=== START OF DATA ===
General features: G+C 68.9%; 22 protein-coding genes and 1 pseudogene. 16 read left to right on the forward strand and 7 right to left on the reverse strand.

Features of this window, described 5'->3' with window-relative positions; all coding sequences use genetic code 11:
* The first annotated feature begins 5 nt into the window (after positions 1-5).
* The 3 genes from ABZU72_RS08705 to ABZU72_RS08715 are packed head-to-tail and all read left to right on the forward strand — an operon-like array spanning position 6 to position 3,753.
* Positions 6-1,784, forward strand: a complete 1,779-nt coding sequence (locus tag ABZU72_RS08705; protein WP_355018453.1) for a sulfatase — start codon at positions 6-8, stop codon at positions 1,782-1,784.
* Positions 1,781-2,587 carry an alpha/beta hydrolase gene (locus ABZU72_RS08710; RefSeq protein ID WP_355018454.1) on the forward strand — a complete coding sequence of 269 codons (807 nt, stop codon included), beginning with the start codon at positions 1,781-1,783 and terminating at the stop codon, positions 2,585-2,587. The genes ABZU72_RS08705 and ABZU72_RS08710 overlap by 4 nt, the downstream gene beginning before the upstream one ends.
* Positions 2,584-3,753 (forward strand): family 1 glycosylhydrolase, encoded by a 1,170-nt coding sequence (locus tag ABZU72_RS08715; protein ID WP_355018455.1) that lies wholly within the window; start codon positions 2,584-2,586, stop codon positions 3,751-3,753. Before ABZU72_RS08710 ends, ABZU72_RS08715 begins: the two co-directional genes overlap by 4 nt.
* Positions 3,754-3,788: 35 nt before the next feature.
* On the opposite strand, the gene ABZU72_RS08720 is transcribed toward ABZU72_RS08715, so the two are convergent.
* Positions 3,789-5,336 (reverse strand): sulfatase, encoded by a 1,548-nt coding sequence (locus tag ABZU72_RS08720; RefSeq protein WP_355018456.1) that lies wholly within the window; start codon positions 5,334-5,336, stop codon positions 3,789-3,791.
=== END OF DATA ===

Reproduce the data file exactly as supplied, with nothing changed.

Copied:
General features: G+C 68.9%; 22 protein-coding genes and 1 pseudogene. 16 read left to right on the forward strand and 7 right to left on the reverse strand.

Features of this window, described 5'->3' with window-relative positions; all coding sequences use genetic code 11:
* The first annotated feature begins 5 nt into the window (after positions 1-5).
* The 3 genes from ABZU72_RS08705 to ABZU72_RS08715 are packed head-to-tail and all read left to right on the forward strand — an operon-like array spanning position 6 to position 3,753.
* Positions 6-1,784, forward strand: a complete 1,779-nt coding sequence (locus tag ABZU72_RS08705; protein WP_355018453.1) for a sulfatase — start codon at positions 6-8, stop codon at positions 1,782-1,784.
* Positions 1,781-2,587 carry an alpha/beta hydrolase gene (locus ABZU72_RS08710; RefSeq protein ID WP_355018454.1) on the forward strand — a complete coding sequence of 269 codons (807 nt, stop codon included), beginning with the start codon at positions 1,781-1,783 and terminating at the stop codon, positions 2,585-2,587. The genes ABZU72_RS08705 and ABZU72_RS08710 overlap by 4 nt, the downstream gene beginning before the upstream one ends.
* Positions 2,584-3,753 (forward strand): family 1 glycosylhydrolase, encoded by a 1,170-nt coding sequence (locus tag ABZU72_RS08715; protein ID WP_355018455.1) that lies wholly within the window; start codon positions 2,584-2,586, stop codon positions 3,751-3,753. Before ABZU72_RS08710 ends, ABZU72_RS08715 begins: the two co-directional genes overlap by 4 nt.
* Positions 3,754-3,788: 35 nt before the next feature.
* On the opposite strand, the gene ABZU72_RS08720 is transcribed toward ABZU72_RS08715, so the two are convergent.
* Positions 3,789-5,336 (reverse strand): sulfatase, encoded by a 1,548-nt coding sequence (locus tag ABZU72_RS08720; RefSeq protein WP_355018456.1) that lies wholly within the window; start codon positions 5,334-5,336, stop codon positions 3,789-3,791.